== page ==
In Canada, the Victims Bill of Rights Act permits victims, upon request, to receive information from the Correctional Service of Canada, which is like our Probation Service, about an offender's progress towards meeting the objectives of a correctional plan and information on the correctional plan. The Correctional Service of Canada also gives victims access to a photograph of the offender prior to his or her release into the community. Victims can request access from the Parole Board of Canada to listen to an audio recording of a parole hearing if unable to attend in person. At present, victims of crime in Ireland are not entitled to a photograph of an offender nor are they able to attend or watch a parole hearing online. The Victims Rights Alliance, VRA, is cognisant that the rights of the accused must be balanced with the rights of an offender. However, at least where there is a risk of re-victimisation or intimidation, a victim should be offered the opportunity to have sight of a picture of an offender prior to his or her release from prison. Furthermore, should a victim wish to attend a parole hearing he or she should be given the opportunity to do so or given the opportunity to hear a playback of the parole hearing or both. In June 2016, the Correctional Service of Canada and the Parole Board of Canada launched an online victims portal whereby victims of crime could receive and view appropriate information about the offender, view and manage preferences for receiving information and submit a victim statement to the Correctional Service of Canada and the Parole Board of Canada. In addition, they could request to observe a parole hearing, request to present a victim statement at a parole hearing and request a copy of the parole decision. It might be worth considering running a similar pilot programme in Ireland.
Like the Irish Penal Reform Trust, the VRA believes that the parole process is in need of reform. The independence of the parole board is essential to ensure that justice is adhered to, not only for the victim of crime but also for the offender. The author is aware of one instance where a parole board member referred to a victim who sought revenge on an offender. This example is mentioned to illustrate the issue of bias and the importance of an objective parole board. It is respectfully submitted that legislation relating to the make-up of a parole board should be cognisant of Article 1 of the victims' directive, such that "Member States shall ensure that victims are recognised and treated in a respectful, sensitive, tailored, professional and non-discriminatory manner, in all contacts with victim support or restorative justice services or a competent authority, operating within the context of criminal proceedings." The Irish Parole Board may be deemed to be a competent authority for the purpose of this legislation.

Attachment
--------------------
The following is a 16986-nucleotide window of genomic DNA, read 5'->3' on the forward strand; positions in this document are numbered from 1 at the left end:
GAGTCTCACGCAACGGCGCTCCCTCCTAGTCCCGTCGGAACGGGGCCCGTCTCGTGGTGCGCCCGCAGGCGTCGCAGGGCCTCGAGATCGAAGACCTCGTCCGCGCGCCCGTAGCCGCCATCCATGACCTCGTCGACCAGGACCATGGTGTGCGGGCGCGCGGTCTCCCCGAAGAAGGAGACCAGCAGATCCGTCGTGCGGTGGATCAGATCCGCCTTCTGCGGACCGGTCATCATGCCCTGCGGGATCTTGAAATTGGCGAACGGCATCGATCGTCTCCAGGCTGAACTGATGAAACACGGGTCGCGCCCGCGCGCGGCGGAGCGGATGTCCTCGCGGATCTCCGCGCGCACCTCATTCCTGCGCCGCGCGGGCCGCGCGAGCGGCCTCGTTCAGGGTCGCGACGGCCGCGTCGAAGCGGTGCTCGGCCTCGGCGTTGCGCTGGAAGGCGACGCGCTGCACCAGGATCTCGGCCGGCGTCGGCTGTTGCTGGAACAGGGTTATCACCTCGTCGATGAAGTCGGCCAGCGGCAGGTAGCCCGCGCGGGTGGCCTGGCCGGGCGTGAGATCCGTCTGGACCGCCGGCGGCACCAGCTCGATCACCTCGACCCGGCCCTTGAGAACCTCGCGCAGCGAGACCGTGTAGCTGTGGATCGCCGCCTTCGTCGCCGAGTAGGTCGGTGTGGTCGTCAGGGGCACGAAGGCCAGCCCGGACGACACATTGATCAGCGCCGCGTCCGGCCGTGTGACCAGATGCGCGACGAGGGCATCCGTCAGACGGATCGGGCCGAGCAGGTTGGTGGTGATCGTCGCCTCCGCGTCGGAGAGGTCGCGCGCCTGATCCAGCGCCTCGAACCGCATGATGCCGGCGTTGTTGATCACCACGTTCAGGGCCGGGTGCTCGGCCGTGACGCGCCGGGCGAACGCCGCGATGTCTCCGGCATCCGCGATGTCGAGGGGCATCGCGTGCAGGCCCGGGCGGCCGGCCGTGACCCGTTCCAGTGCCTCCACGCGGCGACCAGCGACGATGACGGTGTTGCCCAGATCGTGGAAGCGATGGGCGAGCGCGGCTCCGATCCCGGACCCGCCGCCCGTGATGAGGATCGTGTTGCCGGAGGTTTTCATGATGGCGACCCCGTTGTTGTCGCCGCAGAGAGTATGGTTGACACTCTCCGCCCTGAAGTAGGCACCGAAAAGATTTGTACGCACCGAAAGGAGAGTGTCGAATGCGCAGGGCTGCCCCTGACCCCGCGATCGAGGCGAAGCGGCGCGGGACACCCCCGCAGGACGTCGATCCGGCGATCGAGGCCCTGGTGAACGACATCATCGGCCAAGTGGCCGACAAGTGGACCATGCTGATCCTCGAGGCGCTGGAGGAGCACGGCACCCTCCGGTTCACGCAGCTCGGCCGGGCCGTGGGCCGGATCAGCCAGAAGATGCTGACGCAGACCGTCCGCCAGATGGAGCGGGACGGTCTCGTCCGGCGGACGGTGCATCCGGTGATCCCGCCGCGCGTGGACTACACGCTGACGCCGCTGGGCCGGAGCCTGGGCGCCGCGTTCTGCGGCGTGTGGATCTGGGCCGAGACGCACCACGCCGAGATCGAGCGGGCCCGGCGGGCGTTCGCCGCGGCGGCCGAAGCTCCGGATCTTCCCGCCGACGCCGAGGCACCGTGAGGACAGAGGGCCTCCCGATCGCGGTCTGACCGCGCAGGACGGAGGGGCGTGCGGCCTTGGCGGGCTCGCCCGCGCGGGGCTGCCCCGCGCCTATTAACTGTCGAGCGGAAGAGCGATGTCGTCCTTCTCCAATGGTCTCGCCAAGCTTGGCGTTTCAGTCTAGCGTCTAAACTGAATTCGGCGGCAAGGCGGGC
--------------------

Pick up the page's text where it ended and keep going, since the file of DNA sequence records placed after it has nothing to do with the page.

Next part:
Article 25 of the victims' directive provides that "officials likely to come into contact with victims" should get both specialist and general training appropriate to their level of contact with the victims of crime so as to "enable them to deal with victims in an impartial, respectful and professional manner". Having due regard to the independence of the legal profession the victims' directive recommends that training be made available to "increase the awareness of judges and prosecutors of the needs of victims". The Irish Council for Civil Liberties, in conjunction with The Bar Council of Ireland and the Law Society of Ireland with financial support from the Justice Programme of the European Union, are developing a training programme for lawyers on the victims' directive.
The VRA is cognisant of the independence of the Judiciary. However, I draw the committee's attention to a Private Members' Bill in Canada, namely, an Act to amend the Judges Act and the Criminal Code (sexual assault), which was introduced in Canada last Thursday, 23 February. The Bill appears to have general support in Canada. In summary:
This enactment amends the Judges Act to restrict eligibility for judicial appointment to individuals who have completed comprehensive sexual assault education. It also requires the Canadian Judicial Council to report on continuing education seminars in matters related to sexual assault law. Furthermore, it amends the Criminal Code to require a court to provide written reasons in sexual assault decisions.
On Monday I spoke with Judge Hinkle and Anna Evans of the Massachusetts Trial Court, who developed and implemented training specific to domestic violence in the Massachusetts Trial Court. The training has been effective and well received by employees across Massachusetts who work within the courts. The Chief Justice of the Massachusetts Trial Court has made it compulsory for all judges to participate in the training programme, including court officers, facilitation offers and some lawyers, such as guardians ad litem. Training is essential to ensure that victims of crime get access to their rights under the victims' directive. Persons working with victims of crime within the sentence, restorative justice and parole process should receive appropriate training.
I thank the committee for giving the opportunity to speak here today. I hope that my presentation was not too lengthy. I hope that we will have an opportunity to speak more generally on the Criminal Justice (Victims of Crime) Bill 2016. I thank the members for their time.